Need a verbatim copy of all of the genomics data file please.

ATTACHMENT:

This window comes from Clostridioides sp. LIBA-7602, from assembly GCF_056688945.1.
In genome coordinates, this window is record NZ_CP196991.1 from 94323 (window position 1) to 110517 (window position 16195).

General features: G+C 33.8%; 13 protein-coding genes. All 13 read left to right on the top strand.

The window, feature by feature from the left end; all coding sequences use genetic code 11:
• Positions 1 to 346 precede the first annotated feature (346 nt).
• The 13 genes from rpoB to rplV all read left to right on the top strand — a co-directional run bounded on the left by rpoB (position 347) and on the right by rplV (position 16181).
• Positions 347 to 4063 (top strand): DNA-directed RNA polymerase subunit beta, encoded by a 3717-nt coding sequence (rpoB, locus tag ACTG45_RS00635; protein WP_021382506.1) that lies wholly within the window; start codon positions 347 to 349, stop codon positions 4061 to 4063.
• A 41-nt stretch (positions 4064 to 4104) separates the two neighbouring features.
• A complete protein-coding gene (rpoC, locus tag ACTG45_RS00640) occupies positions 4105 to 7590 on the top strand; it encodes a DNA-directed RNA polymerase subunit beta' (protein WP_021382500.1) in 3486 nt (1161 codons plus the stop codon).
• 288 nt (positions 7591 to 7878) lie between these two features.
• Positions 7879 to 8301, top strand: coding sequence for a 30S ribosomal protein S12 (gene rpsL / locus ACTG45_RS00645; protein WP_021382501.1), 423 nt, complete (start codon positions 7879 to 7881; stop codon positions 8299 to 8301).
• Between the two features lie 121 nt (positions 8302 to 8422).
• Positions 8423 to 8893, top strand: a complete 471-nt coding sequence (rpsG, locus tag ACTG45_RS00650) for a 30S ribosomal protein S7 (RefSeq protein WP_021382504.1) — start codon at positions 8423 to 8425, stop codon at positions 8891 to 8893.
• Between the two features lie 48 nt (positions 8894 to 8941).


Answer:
This window comes from Clostridioides sp. LIBA-7602, from assembly GCF_056688945.1.
In genome coordinates, this window is record NZ_CP196991.1 from 94323 (window position 1) to 110517 (window position 16195).

General features: G+C 33.8%; 13 protein-coding genes. All 13 read left to right on the top strand.

The window, feature by feature from the left end; all coding sequences use genetic code 11:
• Positions 1 to 346 precede the first annotated feature (346 nt).
• The 13 genes from rpoB to rplV all read left to right on the top strand — a co-directional run bounded on the left by rpoB (position 347) and on the right by rplV (position 16181).
• Positions 347 to 4063 (top strand): DNA-directed RNA polymerase subunit beta, encoded by a 3717-nt coding sequence (rpoB, locus tag ACTG45_RS00635; protein WP_021382506.1) that lies wholly within the window; start codon positions 347 to 349, stop codon positions 4061 to 4063.
• A 41-nt stretch (positions 4064 to 4104) separates the two neighbouring features.
• A complete protein-coding gene (rpoC, locus tag ACTG45_RS00640) occupies positions 4105 to 7590 on the top strand; it encodes a DNA-directed RNA polymerase subunit beta' (protein WP_021382500.1) in 3486 nt (1161 codons plus the stop codon).
• 288 nt (positions 7591 to 7878) lie between these two features.
• Positions 7879 to 8301, top strand: coding sequence for a 30S ribosomal protein S12 (gene rpsL / locus ACTG45_RS00645; protein WP_021382501.1), 423 nt, complete (start codon positions 7879 to 7881; stop codon positions 8299 to 8301).
• Between the two features lie 121 nt (positions 8302 to 8422).
• Positions 8423 to 8893, top strand: a complete 471-nt coding sequence (rpsG, locus tag ACTG45_RS00650) for a 30S ribosomal protein S7 (RefSeq protein WP_021382504.1) — start codon at positions 8423 to 8425, stop codon at positions 8891 to 8893.
• Between the two features lie 48 nt (positions 8894 to 8941).